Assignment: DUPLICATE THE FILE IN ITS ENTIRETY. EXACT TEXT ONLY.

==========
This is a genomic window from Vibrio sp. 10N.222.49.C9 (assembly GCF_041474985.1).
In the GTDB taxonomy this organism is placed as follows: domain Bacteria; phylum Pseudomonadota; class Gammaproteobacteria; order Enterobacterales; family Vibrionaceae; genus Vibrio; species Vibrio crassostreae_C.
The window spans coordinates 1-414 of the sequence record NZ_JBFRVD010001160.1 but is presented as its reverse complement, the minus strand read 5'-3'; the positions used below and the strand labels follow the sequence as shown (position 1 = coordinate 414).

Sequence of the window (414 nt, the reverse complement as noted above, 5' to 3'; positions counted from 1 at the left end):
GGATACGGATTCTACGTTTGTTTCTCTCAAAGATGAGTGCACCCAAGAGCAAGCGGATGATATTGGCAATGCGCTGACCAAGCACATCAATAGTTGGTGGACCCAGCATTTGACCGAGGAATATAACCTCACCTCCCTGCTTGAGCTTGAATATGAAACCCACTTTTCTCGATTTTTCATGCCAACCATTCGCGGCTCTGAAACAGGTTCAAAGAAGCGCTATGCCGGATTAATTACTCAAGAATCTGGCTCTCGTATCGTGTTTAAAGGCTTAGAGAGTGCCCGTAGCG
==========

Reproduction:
This is a genomic window from Vibrio sp. 10N.222.49.C9 (assembly GCF_041474985.1).
In the GTDB taxonomy this organism is placed as follows: domain Bacteria; phylum Pseudomonadota; class Gammaproteobacteria; order Enterobacterales; family Vibrionaceae; genus Vibrio; species Vibrio crassostreae_C.
The window spans coordinates 1-414 of the sequence record NZ_JBFRVD010001160.1 but is presented as its reverse complement, the minus strand read 5'-3'; the positions used below and the strand labels follow the sequence as shown (position 1 = coordinate 414).

Sequence of the window (414 nt, the reverse complement as noted above, 5' to 3'; positions counted from 1 at the left end):
GGATACGGATTCTACGTTTGTTTCTCTCAAAGATGAGTGCACCCAAGAGCAAGCGGATGATATTGGCAATGCGCTGACCAAGCACATCAATAGTTGGTGGACCCAGCATTTGACCGAGGAATATAACCTCACCTCCCTGCTTGAGCTTGAATATGAAACCCACTTTTCTCGATTTTTCATGCCAACCATTCGCGGCTCTGAAACAGGTTCAAAGAAGCGCTATGCCGGATTAATTACTCAAGAATCTGGCTCTCGTATCGTGTTTAAAGGCTTAGAGAGTGCCCGTAGCG